- The Washington Times - Monday, September 29, 2008

Want to lose less to the IRS? Keeping good records is the key to mapping out strategies that you can use year after year to trim taxes. But organizing that ever-growing accumulation of records in your desk drawers, closets and other storage spaces is just the first step for effective tax planning.

Educating yourself on the current tax opportunities and pitfalls can be an important second step. Ideally, you should be equipped to weigh the tax consequences before you make decisions on whether to invest, borrow or spend.

In these increasingly tough times, it is more vital than ever that you assume greater responsibility for your financial future. You ought not to rely exclusively on paid advisers to keep on top of tax-law changes or other legislation that might make it necessary to revise your plans.

At the very least, you should be knowledgeable enough to raise good questions and evaluate answers when you deal with a professional.

On a personal note, JFK was president when I first passed a bar exam. Eight presidents later, I still am constantly contacted by individuals seeking to disentangle themselves from problems created by their blind reliance on flawed advice from highly paid professionals. That is why I recommend that you sign up for low-cost adult education courses on taxes, investing and other aspects of personal finance.

You can pick from among an array of continuing-education courses tailored to your interest that are available at high schools, community colleges and the like and are typically taught by lawyers, CPAs and financial planners - individuals with hands-on experience .

What is particularly advantageous is that the courses make it possible for you to pick the brains of qualified instructors at a fraction of what it would otherwise cost to meet them on a one-to-one basis.

An example: In my near-New-York-City neck of the woods, the going hourly rate for tax lawyers commonly is several hundred dollars and up, whereas students generally pay about $40 at the adult ed places that offer my two-hour sessions on narrowly focused topics such as how to take maximum advantage of changed rules for home sales.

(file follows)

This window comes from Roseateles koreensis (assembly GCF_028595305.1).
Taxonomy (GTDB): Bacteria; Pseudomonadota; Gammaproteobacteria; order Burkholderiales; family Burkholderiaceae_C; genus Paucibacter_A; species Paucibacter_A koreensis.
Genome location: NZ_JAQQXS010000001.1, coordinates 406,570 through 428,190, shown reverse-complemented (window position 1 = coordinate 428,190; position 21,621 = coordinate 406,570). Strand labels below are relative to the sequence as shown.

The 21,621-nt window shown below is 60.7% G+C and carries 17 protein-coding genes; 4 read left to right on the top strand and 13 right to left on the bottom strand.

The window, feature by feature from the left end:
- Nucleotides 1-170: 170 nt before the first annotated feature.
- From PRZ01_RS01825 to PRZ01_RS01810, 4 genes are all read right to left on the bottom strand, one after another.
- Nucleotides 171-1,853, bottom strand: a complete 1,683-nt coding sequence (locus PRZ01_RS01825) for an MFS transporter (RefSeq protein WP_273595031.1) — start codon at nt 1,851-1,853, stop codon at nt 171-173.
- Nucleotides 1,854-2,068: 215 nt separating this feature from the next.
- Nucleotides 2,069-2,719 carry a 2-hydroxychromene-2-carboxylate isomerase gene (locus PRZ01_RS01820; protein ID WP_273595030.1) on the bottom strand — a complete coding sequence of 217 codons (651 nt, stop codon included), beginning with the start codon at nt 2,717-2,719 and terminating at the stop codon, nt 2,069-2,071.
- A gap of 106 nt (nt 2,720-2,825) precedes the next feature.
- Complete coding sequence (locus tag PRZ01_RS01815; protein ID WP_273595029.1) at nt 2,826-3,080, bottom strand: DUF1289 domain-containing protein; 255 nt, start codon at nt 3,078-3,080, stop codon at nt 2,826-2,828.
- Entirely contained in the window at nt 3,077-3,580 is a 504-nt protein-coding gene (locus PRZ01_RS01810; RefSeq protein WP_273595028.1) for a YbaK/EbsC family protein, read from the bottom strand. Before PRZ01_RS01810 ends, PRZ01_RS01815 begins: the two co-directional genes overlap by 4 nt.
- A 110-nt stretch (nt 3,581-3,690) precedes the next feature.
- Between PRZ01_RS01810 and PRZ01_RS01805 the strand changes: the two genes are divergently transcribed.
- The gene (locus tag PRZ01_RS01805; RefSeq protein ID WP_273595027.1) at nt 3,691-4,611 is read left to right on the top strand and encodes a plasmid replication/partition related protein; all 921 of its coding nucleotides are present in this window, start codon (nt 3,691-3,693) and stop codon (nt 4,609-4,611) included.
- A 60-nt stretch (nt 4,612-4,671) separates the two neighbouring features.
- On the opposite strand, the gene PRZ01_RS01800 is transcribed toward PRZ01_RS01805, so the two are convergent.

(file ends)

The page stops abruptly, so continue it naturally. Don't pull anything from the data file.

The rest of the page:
Another decided advantage is that you and your fellow students get to ask questions about significant events in your financial lives. Some of the queries regularly fielded by me and my fellow instructors: the tax and other legal consequences of getting hitched or unhitched; when and how much to remove from traditional IRAs or other tax-deferred retirement plans; whether to make lifetime gifts of money and other kinds of property to family members or to leave the assets to them; and the tax-right way for free-lancers and other self-employed individuals to open, operate or close their business ventures.

Also, you learn money-saving techniques that you can apply yourself or, should you decide to seek professional help, test out on your advisers. And, conceivably, those advisers might turn out to be your instructors, whom you´ve had an excellent chance to evaluate.

Are there some kinds of courses that should be shunned? Unquestionably, in my experience, when it comes to no-charge seminars sponsored by brokerage houses, insurance companies, etc.

Far too often, these outfits use the talks mainly as marketing tools to promote (1) themselves, (2) dubious investment vehicles and other products designed to generate lucrative commissions for themselves and dismal returns for their clients or (3) all of the above.

Send comments and obtain information from Julian Block at www.julianblocktaxexpert.com.

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